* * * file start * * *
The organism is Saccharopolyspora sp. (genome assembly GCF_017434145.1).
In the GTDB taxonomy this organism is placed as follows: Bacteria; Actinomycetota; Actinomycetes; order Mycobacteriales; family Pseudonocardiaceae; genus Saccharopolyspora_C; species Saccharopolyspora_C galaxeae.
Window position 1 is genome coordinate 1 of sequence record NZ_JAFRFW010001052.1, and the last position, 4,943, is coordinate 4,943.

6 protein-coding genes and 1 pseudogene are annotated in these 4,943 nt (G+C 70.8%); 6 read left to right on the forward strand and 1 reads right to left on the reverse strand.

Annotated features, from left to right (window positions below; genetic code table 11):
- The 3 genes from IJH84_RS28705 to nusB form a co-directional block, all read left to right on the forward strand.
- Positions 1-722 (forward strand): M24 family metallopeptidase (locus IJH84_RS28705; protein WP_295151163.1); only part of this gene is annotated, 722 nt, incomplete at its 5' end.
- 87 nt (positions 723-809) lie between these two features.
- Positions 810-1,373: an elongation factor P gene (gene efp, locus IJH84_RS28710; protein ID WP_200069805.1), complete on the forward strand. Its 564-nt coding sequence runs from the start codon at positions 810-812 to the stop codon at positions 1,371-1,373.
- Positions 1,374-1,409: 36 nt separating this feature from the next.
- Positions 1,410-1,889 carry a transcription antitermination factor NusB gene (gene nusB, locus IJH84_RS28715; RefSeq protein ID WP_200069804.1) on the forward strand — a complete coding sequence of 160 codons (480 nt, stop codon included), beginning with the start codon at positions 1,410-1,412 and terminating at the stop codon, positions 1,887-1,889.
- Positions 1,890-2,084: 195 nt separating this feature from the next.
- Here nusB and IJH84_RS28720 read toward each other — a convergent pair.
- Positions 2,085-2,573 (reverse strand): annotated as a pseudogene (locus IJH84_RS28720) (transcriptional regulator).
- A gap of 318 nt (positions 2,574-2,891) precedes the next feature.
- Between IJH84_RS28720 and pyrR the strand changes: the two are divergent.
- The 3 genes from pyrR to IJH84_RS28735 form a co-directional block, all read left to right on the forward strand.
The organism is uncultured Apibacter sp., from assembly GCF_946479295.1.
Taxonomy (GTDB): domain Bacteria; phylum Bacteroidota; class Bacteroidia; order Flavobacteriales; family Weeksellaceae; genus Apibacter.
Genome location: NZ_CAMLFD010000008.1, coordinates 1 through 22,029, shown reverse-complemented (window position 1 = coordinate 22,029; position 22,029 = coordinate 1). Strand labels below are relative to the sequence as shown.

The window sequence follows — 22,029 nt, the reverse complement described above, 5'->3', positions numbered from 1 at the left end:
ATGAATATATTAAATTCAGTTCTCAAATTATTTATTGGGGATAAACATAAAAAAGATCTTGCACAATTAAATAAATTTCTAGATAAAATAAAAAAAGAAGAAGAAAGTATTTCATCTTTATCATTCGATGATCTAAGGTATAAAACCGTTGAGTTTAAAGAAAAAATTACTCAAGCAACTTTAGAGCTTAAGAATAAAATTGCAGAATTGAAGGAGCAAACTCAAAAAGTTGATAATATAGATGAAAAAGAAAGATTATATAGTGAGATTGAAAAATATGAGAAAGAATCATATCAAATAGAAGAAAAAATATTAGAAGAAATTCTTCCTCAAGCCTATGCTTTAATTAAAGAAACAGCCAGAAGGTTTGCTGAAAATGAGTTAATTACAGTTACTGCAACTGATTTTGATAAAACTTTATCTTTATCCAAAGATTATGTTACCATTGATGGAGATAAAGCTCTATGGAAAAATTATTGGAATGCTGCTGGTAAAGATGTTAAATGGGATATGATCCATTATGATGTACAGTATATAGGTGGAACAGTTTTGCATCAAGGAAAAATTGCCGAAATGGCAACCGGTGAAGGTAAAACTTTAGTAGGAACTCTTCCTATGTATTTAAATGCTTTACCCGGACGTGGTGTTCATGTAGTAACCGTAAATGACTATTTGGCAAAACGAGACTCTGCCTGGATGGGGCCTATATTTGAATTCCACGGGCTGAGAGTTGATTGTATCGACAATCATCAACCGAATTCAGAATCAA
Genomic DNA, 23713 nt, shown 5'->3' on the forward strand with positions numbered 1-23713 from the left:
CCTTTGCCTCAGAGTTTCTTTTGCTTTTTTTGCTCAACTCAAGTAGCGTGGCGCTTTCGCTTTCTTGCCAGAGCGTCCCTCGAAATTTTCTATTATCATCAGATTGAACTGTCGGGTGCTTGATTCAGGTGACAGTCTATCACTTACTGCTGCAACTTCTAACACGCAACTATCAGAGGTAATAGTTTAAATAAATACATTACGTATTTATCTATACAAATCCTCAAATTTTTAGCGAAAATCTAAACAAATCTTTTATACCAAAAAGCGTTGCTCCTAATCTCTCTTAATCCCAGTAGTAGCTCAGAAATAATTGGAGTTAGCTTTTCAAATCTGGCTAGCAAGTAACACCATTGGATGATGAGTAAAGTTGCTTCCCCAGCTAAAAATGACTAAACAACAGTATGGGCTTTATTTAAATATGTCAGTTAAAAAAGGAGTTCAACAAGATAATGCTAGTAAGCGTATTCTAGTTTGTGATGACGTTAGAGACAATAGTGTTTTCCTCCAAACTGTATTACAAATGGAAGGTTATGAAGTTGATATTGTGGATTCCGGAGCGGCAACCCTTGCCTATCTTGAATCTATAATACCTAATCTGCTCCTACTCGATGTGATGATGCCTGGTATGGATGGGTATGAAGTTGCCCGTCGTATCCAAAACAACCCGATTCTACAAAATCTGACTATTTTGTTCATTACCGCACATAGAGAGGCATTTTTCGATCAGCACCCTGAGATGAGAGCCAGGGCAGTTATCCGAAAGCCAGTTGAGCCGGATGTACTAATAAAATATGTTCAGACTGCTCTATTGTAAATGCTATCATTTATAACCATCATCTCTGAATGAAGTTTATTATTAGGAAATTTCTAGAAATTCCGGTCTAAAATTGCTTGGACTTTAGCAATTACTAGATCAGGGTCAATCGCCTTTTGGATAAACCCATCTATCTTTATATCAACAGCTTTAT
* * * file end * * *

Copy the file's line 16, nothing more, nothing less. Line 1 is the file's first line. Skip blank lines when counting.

- Between IJH84_RS28720 and pyrR the strand changes: the two are divergent.